Run Android Tests in Random Order

There is no such thing as a completely perfect test suite, if you are paranoid enough. In TestFairy, we put our tinfoil hats before we run our tests. The SDK is, in our humble opinion, a stateful salad to be precise. Even if the code coverage is 100% and all tests are successful, it is not an indication of a bug free SDK. There is always the possibility of a state, creeping somewhere deep, waiting for false assumptions to crash your app without mercy.

Multi threaded code, by virtue, can be really hard to test. When you want to instrument multiple threads in a single test case, you also need to manage their life-cycle and make sure none of them is leaked. It is inherently a hard problem if your threads execute long running jobs and utilize a fault recovery scheme such as “respawn on exception”.

When a thread is leaked, it is likely that none of your running tests will be affected. especially if you have a big thread pool size.

It is also possible to miss a leak if two consecutive tests do not use the same kind of worker threads for their assertions. It is widely accepted as bad practice to share resources between tests cases after all.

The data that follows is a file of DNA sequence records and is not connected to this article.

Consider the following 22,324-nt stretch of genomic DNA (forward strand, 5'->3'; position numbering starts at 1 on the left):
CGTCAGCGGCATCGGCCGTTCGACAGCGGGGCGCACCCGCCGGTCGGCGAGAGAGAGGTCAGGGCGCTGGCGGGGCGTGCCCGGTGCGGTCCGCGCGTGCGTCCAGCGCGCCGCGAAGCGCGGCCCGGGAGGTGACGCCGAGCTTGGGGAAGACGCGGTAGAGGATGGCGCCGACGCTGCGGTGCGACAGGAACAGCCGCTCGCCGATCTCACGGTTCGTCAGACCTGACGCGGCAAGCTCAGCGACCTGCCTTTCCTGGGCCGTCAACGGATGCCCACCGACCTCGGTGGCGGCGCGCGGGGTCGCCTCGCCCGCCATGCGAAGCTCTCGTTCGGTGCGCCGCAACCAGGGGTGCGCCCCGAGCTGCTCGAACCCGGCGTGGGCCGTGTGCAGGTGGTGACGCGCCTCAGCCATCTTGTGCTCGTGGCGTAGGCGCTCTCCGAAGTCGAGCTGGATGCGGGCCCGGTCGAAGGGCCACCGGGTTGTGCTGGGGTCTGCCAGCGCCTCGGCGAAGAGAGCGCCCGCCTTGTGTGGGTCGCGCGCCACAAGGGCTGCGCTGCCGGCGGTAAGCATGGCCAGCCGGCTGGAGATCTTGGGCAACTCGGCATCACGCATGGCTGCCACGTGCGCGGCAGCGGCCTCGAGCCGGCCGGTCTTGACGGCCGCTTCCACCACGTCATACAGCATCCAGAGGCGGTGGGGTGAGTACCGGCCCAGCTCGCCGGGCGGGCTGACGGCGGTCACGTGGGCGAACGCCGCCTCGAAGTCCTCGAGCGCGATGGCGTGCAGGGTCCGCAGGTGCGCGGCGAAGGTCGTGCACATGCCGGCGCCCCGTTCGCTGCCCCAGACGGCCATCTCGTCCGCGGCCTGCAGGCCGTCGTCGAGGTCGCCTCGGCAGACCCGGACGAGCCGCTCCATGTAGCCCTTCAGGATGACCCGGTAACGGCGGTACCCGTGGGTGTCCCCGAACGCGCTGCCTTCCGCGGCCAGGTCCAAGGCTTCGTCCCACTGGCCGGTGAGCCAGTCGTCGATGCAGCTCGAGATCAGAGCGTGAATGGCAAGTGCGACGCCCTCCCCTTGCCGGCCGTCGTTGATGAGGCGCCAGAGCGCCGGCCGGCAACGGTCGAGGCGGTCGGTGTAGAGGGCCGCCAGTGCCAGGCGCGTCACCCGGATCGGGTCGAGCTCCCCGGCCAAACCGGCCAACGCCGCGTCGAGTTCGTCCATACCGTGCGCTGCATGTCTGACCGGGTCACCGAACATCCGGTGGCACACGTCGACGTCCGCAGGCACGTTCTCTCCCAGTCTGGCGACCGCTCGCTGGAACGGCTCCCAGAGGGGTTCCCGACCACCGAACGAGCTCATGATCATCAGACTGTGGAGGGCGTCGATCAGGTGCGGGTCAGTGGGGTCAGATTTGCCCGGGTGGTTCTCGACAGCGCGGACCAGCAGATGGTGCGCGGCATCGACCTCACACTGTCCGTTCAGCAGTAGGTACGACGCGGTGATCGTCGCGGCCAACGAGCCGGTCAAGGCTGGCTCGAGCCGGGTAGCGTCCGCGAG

For all the possible problems mentioned above, we decided go with a brute force approach last month. What if we run our tests every X hour with a random order, would it reveal such bugs? We assumed it would.

All of our tests are instrumentation tests run on device. We didn’t care if class files are run in a predictable order, since they never share the SDK. But for each test class, the methods should be run randomly to make sure every once in a while, a false assumption will trigger a stall/crash/assertion failure.

The Code

It is funny that the only piece of additional code we added was like below.

public class ShuffledInstrumentationRunner extends BlockJUnit4ClassRunner {
  public ShuffledInstrumentationRunner(Class<?> klass) throws InitializationError {

  protected List<FrameworkMethod> computeTestMethods() {
    List<FrameworkMethod> methods = new ArrayList<>(super.computeTestMethods());


    return methods;

Our custom runner overrides computeTestMethods() to meddle with the method list. To finalize, we marked each of our test classes like below to specify our new runner as the main runner.

public class WorkerThreadTest {

    public void createThreads() {

    public void killThreads() {

    public void checkThreads() {


How to Check?

In Android Studio, filter your Logcat with “TestRunner: finished:” and look at the lines. If you run your instrumentation multiple times, the order should differ on each run.